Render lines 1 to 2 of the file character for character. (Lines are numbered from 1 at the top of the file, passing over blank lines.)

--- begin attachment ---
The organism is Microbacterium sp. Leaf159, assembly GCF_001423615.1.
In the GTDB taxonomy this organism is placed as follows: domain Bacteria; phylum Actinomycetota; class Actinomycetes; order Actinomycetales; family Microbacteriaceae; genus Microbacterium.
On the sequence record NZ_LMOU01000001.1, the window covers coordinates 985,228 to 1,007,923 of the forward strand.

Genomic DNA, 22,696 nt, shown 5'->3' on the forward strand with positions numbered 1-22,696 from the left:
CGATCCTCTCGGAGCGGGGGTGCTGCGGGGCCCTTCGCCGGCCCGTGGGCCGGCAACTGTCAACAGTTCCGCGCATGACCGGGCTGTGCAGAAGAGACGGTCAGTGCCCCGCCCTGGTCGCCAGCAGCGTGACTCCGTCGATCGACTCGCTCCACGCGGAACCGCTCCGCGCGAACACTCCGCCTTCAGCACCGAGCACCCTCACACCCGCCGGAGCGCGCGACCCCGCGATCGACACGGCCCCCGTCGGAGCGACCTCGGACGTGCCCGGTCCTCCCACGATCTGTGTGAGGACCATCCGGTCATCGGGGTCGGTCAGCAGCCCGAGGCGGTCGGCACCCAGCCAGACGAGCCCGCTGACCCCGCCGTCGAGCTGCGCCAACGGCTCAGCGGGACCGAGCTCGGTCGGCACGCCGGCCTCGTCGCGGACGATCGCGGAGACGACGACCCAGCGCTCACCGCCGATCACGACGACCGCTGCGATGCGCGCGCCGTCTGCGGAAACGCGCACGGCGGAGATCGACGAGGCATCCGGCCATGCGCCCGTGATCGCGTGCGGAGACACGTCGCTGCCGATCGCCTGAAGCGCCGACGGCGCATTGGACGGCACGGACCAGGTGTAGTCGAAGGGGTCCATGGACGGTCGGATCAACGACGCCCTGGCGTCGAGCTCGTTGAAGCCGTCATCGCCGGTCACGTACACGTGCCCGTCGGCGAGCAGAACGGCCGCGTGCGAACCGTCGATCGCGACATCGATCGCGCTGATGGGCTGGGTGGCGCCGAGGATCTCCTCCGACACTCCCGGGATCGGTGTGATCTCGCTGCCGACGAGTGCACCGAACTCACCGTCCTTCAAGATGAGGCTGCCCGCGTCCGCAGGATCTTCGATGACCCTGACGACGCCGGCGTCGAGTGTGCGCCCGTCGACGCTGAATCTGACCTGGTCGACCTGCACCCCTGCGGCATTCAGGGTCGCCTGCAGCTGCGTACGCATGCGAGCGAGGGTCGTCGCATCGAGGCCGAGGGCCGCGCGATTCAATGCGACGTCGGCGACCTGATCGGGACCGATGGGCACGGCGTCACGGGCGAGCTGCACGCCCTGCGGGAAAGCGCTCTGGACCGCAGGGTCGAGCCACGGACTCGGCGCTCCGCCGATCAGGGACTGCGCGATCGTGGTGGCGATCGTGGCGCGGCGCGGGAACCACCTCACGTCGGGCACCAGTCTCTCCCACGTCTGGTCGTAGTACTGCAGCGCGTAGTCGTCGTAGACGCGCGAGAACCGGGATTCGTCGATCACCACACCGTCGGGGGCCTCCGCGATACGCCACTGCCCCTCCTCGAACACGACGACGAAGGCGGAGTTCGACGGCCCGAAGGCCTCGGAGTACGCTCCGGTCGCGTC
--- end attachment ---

The organism is Microbacterium sp. Leaf159, assembly GCF_001423615.1.
In the GTDB taxonomy this organism is placed as follows: domain Bacteria; phylum Actinomycetota; class Actinomycetes; order Actinomycetales; family Microbacteriaceae; genus Microbacterium.